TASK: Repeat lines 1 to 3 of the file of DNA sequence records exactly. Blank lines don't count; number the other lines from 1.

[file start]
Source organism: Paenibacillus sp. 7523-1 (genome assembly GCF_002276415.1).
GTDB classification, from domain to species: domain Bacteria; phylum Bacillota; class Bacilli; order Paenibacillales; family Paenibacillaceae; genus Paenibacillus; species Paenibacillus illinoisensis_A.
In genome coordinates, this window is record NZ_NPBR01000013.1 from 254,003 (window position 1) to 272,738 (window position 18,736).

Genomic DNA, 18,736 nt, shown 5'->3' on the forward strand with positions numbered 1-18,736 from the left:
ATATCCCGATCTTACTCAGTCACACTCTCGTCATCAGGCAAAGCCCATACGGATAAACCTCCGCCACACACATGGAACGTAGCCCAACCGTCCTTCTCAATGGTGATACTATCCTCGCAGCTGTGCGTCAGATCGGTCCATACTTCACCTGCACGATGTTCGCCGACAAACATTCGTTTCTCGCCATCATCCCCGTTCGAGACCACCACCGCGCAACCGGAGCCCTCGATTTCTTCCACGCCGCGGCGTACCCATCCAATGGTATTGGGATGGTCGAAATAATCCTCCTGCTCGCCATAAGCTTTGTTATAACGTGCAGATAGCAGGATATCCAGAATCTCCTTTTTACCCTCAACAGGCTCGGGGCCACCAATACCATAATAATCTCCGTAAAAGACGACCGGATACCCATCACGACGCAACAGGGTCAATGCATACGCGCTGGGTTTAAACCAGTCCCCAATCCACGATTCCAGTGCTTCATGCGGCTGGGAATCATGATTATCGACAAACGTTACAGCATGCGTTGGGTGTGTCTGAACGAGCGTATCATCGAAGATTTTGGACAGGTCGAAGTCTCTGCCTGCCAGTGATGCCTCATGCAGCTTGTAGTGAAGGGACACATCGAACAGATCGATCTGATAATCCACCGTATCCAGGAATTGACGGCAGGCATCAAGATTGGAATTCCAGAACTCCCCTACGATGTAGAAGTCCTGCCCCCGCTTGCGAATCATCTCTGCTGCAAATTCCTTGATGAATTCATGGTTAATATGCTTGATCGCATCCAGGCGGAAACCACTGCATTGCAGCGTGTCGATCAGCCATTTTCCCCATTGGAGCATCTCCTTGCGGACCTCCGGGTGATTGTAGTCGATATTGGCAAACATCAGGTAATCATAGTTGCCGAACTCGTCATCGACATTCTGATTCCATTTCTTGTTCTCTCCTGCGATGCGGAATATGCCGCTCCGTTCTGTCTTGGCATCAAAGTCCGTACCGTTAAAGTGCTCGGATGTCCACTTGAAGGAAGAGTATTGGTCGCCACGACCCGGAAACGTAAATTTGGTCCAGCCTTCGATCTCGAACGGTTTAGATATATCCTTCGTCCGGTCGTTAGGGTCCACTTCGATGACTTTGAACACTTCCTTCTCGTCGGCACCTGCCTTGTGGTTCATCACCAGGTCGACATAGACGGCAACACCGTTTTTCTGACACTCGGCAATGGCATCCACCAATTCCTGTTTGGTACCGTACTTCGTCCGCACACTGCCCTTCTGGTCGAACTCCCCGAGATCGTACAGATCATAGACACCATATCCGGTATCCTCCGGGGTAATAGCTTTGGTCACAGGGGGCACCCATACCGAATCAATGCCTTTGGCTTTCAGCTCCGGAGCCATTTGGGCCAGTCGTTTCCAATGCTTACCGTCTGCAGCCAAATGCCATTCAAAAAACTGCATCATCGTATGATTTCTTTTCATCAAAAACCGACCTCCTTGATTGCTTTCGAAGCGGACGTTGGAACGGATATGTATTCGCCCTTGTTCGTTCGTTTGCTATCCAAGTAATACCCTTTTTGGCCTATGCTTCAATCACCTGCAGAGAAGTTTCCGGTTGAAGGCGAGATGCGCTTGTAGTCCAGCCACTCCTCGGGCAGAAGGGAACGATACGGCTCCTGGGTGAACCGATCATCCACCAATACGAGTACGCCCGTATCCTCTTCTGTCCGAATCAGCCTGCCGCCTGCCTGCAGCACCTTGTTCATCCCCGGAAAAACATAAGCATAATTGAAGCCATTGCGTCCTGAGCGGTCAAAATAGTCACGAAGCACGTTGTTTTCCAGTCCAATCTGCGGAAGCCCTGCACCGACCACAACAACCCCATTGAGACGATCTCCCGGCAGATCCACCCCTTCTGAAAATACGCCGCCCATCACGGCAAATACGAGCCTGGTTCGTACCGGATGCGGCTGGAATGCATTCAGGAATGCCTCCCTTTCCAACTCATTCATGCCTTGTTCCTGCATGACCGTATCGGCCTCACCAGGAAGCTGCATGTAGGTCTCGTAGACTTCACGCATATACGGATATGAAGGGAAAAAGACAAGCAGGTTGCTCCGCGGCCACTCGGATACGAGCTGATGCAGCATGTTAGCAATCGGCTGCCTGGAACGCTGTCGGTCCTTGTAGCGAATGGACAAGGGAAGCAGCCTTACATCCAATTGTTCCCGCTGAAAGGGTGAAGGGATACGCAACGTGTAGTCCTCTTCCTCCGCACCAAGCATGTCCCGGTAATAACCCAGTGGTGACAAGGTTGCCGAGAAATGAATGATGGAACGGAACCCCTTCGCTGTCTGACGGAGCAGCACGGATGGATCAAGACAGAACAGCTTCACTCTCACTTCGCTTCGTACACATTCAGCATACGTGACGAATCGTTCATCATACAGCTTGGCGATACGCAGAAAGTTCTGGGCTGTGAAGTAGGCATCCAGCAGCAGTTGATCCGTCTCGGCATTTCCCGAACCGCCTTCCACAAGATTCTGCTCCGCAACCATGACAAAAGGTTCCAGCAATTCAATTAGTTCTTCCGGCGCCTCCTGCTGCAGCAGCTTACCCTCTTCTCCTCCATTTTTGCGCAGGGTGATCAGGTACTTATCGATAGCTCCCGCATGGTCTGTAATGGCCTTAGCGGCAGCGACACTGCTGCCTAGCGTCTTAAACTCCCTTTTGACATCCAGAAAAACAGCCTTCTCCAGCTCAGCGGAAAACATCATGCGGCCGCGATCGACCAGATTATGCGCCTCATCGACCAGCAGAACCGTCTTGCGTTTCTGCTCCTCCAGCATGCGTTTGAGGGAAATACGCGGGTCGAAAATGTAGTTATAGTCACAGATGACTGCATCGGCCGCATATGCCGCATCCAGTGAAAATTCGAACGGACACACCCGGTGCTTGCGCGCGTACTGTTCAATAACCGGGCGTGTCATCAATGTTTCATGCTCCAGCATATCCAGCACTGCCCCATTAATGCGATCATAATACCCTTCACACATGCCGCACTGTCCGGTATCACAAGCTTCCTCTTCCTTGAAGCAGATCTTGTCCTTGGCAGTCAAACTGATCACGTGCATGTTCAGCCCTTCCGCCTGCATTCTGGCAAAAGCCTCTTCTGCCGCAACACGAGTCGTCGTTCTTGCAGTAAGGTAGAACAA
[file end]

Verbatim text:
Source organism: Paenibacillus sp. 7523-1 (genome assembly GCF_002276415.1).
GTDB classification, from domain to species: domain Bacteria; phylum Bacillota; class Bacilli; order Paenibacillales; family Paenibacillaceae; genus Paenibacillus; species Paenibacillus illinoisensis_A.
In genome coordinates, this window is record NZ_NPBR01000013.1 from 254,003 (window position 1) to 272,738 (window position 18,736).